Charitable giving may seem like a fairly straightforward exchange: from donor to charity. But it is actually made up of many layers and multiple dynamics, many of which are invisible. This – the giving infrastructure – is what connects donors, charities, and social causes. Some consider that “philanthropy support organisations are the scaffolding on which civil society is built”. If this is the case, then how the giving infrastructure is built matters a lot.
A society’s giving infrastructure does not exist in isolation. Its existence is connected to other societal infrastructures – economic, political, and social. How money is created in society impacts how giving occurs.
With this in mind, how might we think about statistics such as the fact that one per cent of the global population owns more wealth than the rest of the world combined? Or that poor economic conditions over the past several years have led to mergers of corporations, further consolidating the wealth of the few?
Or even the connection between economic and political infrastructures, whereby policy reforms benefiting the wealthy are said to help a free market? One such example being the continued discussions of removal of estate tax in the US, which would transfer billions of dollars in assets towards heirs and away from taxes.
All of these events have implications for civil society – and for the operation of philanthropy.
Is the creation of wealth by capitalism all bad news? Not at all. The wealthy who participate in philanthropy are spearheading some important new models of giving.
Innovation within wealthy philanthropic groups are leading to new forms of giving. Initiatives such as the Giving Pledge, Founders Pledge, and Entrepreneurial Giving help corral the accumulation of this wealth into philanthropic activities. These include impact investing: the blending of social mission and market returns.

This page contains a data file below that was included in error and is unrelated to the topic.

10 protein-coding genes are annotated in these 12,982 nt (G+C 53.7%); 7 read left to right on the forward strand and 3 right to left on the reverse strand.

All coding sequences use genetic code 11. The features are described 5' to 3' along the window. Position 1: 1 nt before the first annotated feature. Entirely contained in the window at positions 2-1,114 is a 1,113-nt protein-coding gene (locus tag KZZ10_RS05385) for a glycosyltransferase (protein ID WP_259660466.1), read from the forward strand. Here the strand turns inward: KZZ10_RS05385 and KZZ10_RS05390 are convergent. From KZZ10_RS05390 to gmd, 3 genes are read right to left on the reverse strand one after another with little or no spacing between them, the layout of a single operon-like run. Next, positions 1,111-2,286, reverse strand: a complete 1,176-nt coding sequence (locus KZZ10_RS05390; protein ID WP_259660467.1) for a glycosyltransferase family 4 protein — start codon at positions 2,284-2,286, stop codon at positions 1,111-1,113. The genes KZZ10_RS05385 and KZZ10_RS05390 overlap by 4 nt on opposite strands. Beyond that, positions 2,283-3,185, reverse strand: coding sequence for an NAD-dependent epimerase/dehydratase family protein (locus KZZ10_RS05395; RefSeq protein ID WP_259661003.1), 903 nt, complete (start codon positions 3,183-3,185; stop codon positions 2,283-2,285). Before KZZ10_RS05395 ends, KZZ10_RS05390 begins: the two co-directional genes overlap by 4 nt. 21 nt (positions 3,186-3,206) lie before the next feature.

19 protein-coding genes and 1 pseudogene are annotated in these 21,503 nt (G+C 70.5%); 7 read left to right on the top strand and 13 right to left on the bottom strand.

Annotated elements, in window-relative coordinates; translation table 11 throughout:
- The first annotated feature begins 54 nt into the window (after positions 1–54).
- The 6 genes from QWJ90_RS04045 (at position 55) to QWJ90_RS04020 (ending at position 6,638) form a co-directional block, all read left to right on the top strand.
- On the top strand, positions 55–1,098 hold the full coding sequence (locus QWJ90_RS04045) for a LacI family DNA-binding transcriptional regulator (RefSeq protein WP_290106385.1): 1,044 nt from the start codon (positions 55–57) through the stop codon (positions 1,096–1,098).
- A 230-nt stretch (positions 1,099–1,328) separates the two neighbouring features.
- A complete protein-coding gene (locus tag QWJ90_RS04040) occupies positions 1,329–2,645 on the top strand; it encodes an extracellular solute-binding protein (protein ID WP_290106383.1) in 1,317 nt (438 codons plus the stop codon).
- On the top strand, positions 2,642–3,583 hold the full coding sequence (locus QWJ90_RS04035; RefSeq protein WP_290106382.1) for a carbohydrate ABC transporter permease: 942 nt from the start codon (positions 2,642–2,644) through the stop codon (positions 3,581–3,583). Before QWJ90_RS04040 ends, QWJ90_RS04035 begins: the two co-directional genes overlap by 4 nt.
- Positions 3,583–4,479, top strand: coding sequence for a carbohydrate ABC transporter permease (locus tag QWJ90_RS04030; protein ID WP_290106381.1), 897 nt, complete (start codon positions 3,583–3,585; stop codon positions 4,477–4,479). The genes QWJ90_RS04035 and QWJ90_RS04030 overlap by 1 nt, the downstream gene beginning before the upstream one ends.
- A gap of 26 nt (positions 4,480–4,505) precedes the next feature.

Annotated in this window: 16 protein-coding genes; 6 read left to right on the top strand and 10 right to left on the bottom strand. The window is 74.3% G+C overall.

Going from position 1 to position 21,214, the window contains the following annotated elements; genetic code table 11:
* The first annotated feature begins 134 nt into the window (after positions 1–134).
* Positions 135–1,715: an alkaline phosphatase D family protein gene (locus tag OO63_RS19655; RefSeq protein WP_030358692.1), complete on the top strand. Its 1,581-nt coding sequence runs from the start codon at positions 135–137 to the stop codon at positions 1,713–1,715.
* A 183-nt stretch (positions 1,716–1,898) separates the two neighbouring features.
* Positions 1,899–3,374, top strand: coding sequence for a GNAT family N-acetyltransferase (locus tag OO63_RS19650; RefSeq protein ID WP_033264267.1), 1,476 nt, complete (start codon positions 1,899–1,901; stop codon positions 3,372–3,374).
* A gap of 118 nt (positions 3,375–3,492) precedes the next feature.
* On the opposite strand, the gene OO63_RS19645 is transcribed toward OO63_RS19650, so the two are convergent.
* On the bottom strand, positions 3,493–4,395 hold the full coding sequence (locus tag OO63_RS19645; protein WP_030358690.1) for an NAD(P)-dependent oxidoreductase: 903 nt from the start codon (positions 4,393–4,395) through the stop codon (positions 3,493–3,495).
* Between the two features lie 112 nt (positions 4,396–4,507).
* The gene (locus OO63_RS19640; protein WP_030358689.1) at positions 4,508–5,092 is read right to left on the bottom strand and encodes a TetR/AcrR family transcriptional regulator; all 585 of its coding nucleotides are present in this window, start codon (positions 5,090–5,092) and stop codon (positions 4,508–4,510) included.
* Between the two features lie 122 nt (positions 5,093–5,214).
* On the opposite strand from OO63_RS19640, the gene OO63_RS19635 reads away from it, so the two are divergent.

Groups are developing which allow shared learning and investment, including Co-Impact, which brings together philanthropists to create system-level changes. And other groups are developing new uses for limited liability companies for philanthropic giving and investing, as used by the Chan Zuckerberg Initiative.
Innovation can be a good thing, as it forces us to ask what might not be working within the traditional fundraising relationship.
The traditional model seeks to attract annual donors, who initially may donate little but often. The relationship continues over time, allowing donors to give larger gifts of money. It further continues into legacy or planned gifts, which occur after a donor dies. The benefit of the relationship development of this model is in supporting the education of an individual as a philanthropist and providing the charity with a developing advocate.
But charities’ boards of directors often invest in short-term fundraising plans over longer-term relationship building with current donors, despite the expense, both in terms of time and cost, for charity to find new donors. These costs are what donors see in the flyers through their doors and advertising campaigns of charities. This short-term approach has additional side effects of burn-out within the fundraising industry. It can also lead to donor fatigue, the phenomenon by which too many requests for donations from multiple charities are met with apathy or refusal from donors who might otherwise have provided support.